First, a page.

“I think I made it clear to your publishers I don’t like books like this. I don’t like family tell-all books, especially when it comes to families with fame and power,” McCain told Trump’s niece in a Thursday interview on ‘The View.’

She added she does not end up believing most what is written in books written by disgruntled family members because they are too “one-sided.”

“What do you say to people like me, who think this is just a great way for you to get paycheck right now?” McCain asked.

“If I had wanted some measure of revenge, if I had wanted to cash in, as you say, I would have done this ten years ago when Donald was still a very public figure,” Trump replied. 

Despite the book selling over one million copies in its first week of release, Trump also claimed she would have preferred not to publish it at all.

McCain also questioned Mary Trump’s credibility and suggested she may not be as close to the president’s immediate family as she claims to be, pointing to the lack of stories in the book about Trump’s children. Mary Trump countered that families are “complicated” and suggested McCain was trying to distract from her accusations against the president.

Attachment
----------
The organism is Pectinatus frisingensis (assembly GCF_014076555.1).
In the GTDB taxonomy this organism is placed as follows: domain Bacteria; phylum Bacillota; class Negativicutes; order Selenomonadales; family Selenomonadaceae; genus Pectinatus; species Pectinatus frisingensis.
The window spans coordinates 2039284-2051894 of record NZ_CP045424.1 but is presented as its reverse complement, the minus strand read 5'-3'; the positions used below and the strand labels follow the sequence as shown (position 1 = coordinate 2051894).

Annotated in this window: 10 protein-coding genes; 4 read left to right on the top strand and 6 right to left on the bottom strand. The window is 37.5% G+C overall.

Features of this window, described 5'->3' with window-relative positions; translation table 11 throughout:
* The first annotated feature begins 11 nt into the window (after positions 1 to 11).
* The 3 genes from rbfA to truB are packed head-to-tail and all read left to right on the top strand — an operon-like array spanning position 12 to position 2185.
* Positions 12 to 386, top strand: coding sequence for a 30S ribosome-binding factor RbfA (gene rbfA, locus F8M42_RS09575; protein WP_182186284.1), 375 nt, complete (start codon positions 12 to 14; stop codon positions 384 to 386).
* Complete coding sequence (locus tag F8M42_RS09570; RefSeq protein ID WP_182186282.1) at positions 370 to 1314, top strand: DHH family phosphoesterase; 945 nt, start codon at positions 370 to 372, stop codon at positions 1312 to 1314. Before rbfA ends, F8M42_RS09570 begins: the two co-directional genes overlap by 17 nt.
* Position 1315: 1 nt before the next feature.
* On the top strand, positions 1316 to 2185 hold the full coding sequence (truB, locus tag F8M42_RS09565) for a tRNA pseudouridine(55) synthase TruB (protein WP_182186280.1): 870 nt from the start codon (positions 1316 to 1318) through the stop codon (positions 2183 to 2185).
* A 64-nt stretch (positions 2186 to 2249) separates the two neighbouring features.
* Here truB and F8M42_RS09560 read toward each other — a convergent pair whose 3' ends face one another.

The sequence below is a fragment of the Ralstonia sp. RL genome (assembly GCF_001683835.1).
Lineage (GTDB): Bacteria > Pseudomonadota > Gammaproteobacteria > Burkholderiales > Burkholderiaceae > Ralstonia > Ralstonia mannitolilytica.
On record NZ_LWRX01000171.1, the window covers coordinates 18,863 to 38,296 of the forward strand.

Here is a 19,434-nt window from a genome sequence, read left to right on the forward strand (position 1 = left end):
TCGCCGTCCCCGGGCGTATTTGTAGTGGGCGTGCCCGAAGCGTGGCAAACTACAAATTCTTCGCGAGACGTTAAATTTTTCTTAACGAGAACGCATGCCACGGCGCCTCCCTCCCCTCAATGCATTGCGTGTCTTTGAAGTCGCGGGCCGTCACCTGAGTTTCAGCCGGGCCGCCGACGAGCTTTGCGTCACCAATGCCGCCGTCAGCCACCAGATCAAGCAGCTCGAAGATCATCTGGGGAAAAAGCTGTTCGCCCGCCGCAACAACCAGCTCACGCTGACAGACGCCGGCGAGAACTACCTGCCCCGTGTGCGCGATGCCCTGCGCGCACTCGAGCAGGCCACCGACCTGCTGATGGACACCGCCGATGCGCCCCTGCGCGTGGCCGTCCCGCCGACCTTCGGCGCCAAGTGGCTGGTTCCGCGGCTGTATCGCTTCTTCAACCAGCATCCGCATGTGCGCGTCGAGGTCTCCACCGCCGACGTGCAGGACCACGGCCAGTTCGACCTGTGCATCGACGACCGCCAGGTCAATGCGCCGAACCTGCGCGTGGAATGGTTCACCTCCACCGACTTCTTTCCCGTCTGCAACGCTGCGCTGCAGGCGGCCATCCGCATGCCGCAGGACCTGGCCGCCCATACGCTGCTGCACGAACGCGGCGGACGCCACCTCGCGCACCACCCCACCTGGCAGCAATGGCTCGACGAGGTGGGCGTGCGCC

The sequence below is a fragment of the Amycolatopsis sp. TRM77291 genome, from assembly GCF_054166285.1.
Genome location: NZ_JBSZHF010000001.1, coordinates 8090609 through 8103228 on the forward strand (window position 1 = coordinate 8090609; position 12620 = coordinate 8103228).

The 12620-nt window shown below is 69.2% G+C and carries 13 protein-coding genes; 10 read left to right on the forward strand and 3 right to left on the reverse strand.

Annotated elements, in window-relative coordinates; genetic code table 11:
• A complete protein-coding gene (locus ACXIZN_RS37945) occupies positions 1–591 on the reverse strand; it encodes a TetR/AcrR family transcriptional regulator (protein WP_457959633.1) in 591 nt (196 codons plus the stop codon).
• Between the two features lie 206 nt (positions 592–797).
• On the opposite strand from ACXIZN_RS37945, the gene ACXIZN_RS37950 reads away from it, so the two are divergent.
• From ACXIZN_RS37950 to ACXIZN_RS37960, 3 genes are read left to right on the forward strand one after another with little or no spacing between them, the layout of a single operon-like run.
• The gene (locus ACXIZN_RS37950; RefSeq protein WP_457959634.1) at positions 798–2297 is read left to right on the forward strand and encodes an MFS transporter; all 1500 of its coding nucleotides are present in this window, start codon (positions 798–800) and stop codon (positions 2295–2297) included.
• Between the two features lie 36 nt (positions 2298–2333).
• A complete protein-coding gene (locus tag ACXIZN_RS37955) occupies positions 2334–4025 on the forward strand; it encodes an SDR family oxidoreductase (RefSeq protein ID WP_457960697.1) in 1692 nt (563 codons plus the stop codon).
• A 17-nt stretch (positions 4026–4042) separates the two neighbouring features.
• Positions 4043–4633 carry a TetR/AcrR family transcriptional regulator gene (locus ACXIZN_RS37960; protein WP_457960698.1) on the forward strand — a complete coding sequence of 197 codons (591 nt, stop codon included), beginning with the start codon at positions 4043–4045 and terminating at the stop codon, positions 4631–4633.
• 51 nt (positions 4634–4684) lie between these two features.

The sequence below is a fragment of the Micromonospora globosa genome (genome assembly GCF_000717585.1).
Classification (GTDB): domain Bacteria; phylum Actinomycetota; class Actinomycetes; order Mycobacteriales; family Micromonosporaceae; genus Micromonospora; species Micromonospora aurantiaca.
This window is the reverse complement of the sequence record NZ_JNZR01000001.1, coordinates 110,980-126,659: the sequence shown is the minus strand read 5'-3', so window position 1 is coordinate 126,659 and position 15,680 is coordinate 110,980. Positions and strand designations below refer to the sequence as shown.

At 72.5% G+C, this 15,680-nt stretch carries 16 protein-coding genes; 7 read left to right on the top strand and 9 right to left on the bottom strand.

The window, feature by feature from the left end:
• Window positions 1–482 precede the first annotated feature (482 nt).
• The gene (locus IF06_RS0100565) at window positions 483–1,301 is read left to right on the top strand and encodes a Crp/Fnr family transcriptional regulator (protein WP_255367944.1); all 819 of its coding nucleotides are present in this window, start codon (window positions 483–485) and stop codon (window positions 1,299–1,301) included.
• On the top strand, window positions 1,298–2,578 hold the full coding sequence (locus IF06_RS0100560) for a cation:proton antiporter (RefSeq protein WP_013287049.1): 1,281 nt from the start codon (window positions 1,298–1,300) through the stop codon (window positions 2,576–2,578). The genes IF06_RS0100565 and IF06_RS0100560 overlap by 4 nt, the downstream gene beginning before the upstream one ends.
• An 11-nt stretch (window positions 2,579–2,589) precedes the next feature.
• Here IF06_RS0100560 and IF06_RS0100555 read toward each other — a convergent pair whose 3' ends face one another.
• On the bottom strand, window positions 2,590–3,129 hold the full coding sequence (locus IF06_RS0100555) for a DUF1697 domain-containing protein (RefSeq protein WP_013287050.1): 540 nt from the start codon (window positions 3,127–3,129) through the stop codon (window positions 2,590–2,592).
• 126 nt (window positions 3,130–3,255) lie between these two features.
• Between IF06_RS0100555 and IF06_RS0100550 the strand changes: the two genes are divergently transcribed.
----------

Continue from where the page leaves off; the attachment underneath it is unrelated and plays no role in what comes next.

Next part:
Many of President Trump’s critics on social media predictably did not take too kindly to the conservative McCain’s questioning of the author’s motives — and blasted her for daring to question the legitimacy of the book, casting Mary Trump as a hero for batting away McCain’s criticisms.

Among the allegations in the book is that the president paid someone to take the SAT test for him and that he has used racist and anti-semitic language in the past. 

Mary Trump has been making the rounds on mainstream media in recent days, but has rarely been pressed for details or proof of her stories — and has seemingly been used to confirm mainstream assumptions held by the president’s critics.

On a recent episode of the Rachel Maddow show on MSNBC, Trump was asked if she had ever heard the president use the N-word or antisemitic slurs. She said that “yes,” she had heard him use both and said such comments were commonplace in her family.

Conservatives have unsurprisingly been more skeptical of Mary Trump’s accusations and her motivation in publishing the tell-all book just months before the presidential election.

The White House has dismissed the book as full of “falsehoods” and denied the president has ever used prejudicial slurs.

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